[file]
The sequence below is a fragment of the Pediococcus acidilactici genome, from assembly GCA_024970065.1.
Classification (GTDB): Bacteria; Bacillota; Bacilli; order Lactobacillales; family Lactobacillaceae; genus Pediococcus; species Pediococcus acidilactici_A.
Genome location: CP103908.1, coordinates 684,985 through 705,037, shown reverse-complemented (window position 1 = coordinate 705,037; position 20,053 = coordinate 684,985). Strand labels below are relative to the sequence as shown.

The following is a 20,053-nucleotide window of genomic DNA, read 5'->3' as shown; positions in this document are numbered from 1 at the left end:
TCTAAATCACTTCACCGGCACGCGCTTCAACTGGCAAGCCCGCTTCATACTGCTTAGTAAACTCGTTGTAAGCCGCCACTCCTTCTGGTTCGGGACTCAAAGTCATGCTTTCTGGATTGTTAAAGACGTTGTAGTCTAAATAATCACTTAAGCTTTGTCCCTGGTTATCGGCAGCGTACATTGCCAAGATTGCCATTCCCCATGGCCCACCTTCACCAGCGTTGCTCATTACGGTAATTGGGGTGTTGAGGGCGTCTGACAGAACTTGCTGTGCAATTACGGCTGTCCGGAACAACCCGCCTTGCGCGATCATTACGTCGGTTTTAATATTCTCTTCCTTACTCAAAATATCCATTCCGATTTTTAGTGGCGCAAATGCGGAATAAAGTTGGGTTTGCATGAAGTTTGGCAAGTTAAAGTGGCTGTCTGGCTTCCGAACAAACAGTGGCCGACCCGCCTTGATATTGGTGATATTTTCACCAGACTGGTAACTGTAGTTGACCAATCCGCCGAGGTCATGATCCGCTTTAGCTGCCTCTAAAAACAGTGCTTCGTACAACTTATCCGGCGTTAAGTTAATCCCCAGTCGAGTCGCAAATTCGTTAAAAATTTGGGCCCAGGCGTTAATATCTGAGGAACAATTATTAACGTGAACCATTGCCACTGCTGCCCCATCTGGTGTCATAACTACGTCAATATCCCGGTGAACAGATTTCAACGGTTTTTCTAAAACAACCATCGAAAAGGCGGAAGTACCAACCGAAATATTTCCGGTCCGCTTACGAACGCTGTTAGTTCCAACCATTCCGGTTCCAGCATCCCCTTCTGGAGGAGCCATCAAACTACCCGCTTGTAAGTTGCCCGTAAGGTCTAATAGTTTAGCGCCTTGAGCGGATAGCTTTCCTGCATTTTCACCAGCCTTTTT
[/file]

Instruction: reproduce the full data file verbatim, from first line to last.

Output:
The sequence below is a fragment of the Pediococcus acidilactici genome, from assembly GCA_024970065.1.
Classification (GTDB): Bacteria; Bacillota; Bacilli; order Lactobacillales; family Lactobacillaceae; genus Pediococcus; species Pediococcus acidilactici_A.
Genome location: CP103908.1, coordinates 684,985 through 705,037, shown reverse-complemented (window position 1 = coordinate 705,037; position 20,053 = coordinate 684,985). Strand labels below are relative to the sequence as shown.

The following is a 20,053-nucleotide window of genomic DNA, read 5'->3' as shown; positions in this document are numbered from 1 at the left end:
TCTAAATCACTTCACCGGCACGCGCTTCAACTGGCAAGCCCGCTTCATACTGCTTAGTAAACTCGTTGTAAGCCGCCACTCCTTCTGGTTCGGGACTCAAAGTCATGCTTTCTGGATTGTTAAAGACGTTGTAGTCTAAATAATCACTTAAGCTTTGTCCCTGGTTATCGGCAGCGTACATTGCCAAGATTGCCATTCCCCATGGCCCACCTTCACCAGCGTTGCTCATTACGGTAATTGGGGTGTTGAGGGCGTCTGACAGAACTTGCTGTGCAATTACGGCTGTCCGGAACAACCCGCCTTGCGCGATCATTACGTCGGTTTTAATATTCTCTTCCTTACTCAAAATATCCATTCCGATTTTTAGTGGCGCAAATGCGGAATAAAGTTGGGTTTGCATGAAGTTTGGCAAGTTAAAGTGGCTGTCTGGCTTCCGAACAAACAGTGGCCGACCCGCCTTGATATTGGTGATATTTTCACCAGACTGGTAACTGTAGTTGACCAATCCGCCGAGGTCATGATCCGCTTTAGCTGCCTCTAAAAACAGTGCTTCGTACAACTTATCCGGCGTTAAGTTAATCCCCAGTCGAGTCGCAAATTCGTTAAAAATTTGGGCCCAGGCGTTAATATCTGAGGAACAATTATTAACGTGAACCATTGCCACTGCTGCCCCATCTGGTGTCATAACTACGTCAATATCCCGGTGAACAGATTTCAACGGTTTTTCTAAAACAACCATCGAAAAGGCGGAAGTACCAACCGAAATATTTCCGGTCCGCTTACGAACGCTGTTAGTTCCAACCATTCCGGTTCCAGCATCCCCTTCTGGAGGAGCCATCAAACTACCCGCTTGTAAGTTGCCCGTAAGGTCTAATAGTTTAGCGCCTTGAGCGGATAGCTTTCCTGCATTTTCACCAGCCTTTTT